Tennessee Titans strengths and weaknesses: Quarterbacks

Ryan Tannehill (17) USA TODAY Sports image pool
Ryan Tannehill (17) USA TODAY Sports image pool /

Whether you win the Super Bowl or get the first overall pick in the draft, every NFL team has strengths and weaknesses, and the Tennessee Titans are no exception even if you are a fan.

General Managers are judged in the court of public opinion on how well they address their team’s needs. Coaches are raked over the coals and face the unemployment line if they don’t maximize their team’s strengths and minimize their weaknesses.

This series of articles will address each position group and analyze it against this criteria to determine if the group helps or hurts the team’s championship goals heading into 2022. Today, we’ll discuss the quarterback position.

The quarterback room begins with Ryan Tannehill.

Since taking over as the starter from Marcus Mariota in 2019, Tannehill has posted a 30-13 regular-season record. His postseason record started with a bang, steering the Tennessee Titans to a 2-1 playoff run in 2019 that had the team on the cusp of the Super Bowl.

They fell to the eventual Lombardi Trophy-winning Kansas City Chiefs in the AFC Championship game. Since then, Tannehill has bombed badly in the postseason, posting a 0-2 record. The last two losses weren’t “Josh Allen not getting another crack at the Chiefs” type of losses, either. No, these were ugly affairs in which Tannehill was, to put it nicely, ineffective and, at times, looked lost.

In the 2020 wildcard loss to Baltimore, in which the Titans fell 20-13, Tannehill went a respectable 18 for 26 but managed a meager 165 yards passing. He tossed a touchdown and an interception in that game.

Last year, armed with the AFC’s top seed and a full complement of his playmakers for the first time in months, he looked even worse in the divisional round against the eventual AFC Champion Cincinnati Bengals. (Did I really just type that?)

The Titans lost that one 19-16, and Tannehill tossed three ugly interceptions. This loss was even worse than the score indicates, given that the Tennessee Titans defense dominated the Bengals from start to finish, sacking Joe Burrow 157 times. Okay, it was only 9, but the Titans’ defense harassed him like relentless hecklers in a seedy comedy club and still lost.

During his tenure in Tennessee, Tannehill has run the gamut from awful to exceptional. There are times he looks poised to leap into the league’s upper echelon of signal-callers. This is the Tannehill that tossed 33 TDs to just 7 INT in 2020.

But he’s also the same quarterback who has thrown for less than 200 yards in one-third of his games since taking over as the starter, including one game where he failed to hit triple-digit passing yards. Holy Jekyll and Hyde, Batman!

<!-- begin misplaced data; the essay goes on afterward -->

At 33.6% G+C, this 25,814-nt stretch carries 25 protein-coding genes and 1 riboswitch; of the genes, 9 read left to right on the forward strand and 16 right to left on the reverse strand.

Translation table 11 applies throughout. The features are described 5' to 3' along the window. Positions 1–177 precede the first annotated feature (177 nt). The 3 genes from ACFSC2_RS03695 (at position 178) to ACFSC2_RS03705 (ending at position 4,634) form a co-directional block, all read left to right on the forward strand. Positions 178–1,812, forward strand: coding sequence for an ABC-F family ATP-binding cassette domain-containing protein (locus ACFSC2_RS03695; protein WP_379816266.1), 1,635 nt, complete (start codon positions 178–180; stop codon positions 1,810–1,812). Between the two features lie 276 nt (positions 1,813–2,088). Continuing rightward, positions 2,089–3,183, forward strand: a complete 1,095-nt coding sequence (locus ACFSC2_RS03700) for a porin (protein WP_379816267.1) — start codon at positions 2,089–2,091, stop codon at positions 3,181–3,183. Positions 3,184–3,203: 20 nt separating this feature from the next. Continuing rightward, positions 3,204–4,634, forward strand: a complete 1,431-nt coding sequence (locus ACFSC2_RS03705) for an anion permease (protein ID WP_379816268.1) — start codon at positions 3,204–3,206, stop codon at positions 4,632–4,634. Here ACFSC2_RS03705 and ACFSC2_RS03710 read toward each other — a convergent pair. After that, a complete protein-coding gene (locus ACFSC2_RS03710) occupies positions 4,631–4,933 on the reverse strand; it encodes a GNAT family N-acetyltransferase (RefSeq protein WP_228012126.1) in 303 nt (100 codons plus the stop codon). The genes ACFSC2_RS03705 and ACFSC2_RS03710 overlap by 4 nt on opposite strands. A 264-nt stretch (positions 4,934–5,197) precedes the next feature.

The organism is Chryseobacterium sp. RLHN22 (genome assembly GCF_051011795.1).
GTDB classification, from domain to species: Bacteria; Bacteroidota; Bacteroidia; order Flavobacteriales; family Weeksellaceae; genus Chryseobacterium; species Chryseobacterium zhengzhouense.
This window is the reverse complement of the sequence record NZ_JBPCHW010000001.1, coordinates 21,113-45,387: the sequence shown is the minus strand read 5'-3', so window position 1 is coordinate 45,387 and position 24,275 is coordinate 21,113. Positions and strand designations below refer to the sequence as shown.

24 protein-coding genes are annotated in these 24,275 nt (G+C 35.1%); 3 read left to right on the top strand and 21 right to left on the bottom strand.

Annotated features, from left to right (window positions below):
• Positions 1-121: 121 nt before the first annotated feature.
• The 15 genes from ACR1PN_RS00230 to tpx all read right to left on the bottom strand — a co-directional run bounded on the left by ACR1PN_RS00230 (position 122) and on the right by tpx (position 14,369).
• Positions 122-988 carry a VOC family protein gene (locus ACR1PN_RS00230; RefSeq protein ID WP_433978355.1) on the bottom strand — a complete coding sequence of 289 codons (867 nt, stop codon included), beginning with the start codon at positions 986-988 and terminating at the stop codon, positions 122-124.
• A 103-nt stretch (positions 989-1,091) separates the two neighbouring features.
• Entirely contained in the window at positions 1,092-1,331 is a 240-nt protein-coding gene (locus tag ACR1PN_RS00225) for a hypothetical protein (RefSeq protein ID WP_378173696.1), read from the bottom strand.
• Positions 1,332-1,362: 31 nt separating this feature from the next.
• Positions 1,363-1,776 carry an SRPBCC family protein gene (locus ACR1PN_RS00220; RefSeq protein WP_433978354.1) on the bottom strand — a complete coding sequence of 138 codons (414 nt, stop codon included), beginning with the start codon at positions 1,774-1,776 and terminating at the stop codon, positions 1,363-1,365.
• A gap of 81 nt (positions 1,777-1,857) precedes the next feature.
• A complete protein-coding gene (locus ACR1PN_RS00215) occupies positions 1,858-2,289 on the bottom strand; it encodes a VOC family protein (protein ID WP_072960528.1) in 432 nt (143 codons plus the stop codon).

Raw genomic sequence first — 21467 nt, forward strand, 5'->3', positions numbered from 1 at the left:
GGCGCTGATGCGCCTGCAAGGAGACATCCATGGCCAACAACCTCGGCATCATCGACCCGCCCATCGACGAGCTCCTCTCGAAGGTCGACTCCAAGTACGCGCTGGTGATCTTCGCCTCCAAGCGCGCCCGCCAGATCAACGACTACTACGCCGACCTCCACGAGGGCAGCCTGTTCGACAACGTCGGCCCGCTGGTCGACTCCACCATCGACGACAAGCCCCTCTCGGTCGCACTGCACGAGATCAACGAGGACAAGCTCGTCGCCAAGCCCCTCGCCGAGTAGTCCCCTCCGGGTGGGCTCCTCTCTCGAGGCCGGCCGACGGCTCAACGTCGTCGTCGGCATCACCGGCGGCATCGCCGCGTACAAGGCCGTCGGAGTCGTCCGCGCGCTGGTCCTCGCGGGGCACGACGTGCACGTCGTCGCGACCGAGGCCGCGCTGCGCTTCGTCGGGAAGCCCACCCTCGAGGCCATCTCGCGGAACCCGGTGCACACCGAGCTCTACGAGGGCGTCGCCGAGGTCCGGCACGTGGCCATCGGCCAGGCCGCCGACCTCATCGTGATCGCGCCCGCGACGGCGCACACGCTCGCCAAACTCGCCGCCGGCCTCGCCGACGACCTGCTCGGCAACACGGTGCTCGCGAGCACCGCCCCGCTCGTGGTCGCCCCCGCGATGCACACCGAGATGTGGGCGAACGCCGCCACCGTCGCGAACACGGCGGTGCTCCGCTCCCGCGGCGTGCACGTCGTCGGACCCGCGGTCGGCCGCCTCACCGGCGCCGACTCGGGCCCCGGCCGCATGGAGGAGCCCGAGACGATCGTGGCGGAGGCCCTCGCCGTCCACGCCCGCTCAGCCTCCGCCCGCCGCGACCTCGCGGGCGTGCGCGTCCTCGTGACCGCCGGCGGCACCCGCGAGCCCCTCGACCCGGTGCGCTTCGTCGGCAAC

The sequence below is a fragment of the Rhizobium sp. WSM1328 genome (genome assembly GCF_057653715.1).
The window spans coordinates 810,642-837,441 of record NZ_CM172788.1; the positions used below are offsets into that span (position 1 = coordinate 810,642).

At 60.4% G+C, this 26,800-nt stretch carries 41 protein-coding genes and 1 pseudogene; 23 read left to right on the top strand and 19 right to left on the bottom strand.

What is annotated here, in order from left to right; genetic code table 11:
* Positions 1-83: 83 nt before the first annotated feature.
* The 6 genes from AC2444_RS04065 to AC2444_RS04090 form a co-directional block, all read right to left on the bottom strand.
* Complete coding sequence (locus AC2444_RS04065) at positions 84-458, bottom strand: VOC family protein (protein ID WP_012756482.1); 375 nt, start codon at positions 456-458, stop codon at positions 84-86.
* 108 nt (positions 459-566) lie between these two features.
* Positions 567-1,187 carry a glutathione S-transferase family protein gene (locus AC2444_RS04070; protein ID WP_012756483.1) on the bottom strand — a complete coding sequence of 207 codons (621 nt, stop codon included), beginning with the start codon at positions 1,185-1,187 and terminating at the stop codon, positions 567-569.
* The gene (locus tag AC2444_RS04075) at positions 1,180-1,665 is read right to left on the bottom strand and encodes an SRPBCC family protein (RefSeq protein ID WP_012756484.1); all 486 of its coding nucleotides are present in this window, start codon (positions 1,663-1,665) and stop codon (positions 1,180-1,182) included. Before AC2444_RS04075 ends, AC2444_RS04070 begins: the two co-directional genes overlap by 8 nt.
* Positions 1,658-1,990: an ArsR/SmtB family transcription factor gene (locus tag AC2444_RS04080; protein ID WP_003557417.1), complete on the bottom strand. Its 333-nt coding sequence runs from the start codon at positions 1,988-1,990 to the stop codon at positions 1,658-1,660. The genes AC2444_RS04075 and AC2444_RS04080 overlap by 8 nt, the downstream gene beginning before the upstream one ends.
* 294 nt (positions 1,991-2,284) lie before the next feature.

In Tannehill’s favor, he is a slippery runner. When discussing mobile NFL quarterbacks, he’s not the first name on people’s lips, but he is sneakily effective when he takes off, tallying 721 yards on 141 attempts in a Tennessee Titans uniform.

He’s especially effective around the goal line, totaling 18 TDs over that span. Tannehill sometimes holds onto the ball too long and takes a sack when he should run, something that I think derives from a false sense of security in his athleticism.

He believes he can escape a collapsing pocket, so he hangs in there too long. Older quarterbacks sometimes encounter this issue when the same legs that got them out of trouble earlier in their careers don’t cooperate when they age. The mind analyzes situations and says, “We’re okay a few seconds longer,” but the body betrays them.

It is said the single greatest ability a football player possesses is availability. It’s a corny line, but few mantras in football hold more truth. Tannehill has started all 43 games under center since he took over from Mariota.

Most coaches would agree that a good, tough player who is available every Sunday holds more value than a mega-talent who bounces on and off the injury list.

It all comes down to winning at the end of the day, and Tannehill has done plenty of that in a Titans uniform. He’ll remain under center as long as the team wins with him and he isn’t too expensive.

The key phrase here is “isn’t too expensive.” After restructuring his contract to make room for Julio Jones, Tannehill’s guaranteed money for 2022 is $29 million. Cut him now, and the team is on the hook for his guaranteed money, plus another $28.4 million in prorated signing bonus, leaving them with a nearly $19 million cap hit. The NFL is a “what have you done for me lately” sports league. Fair or not, Tannehill’s future will be written in the upcoming season.

The elephant in the Tennessee Titans QB room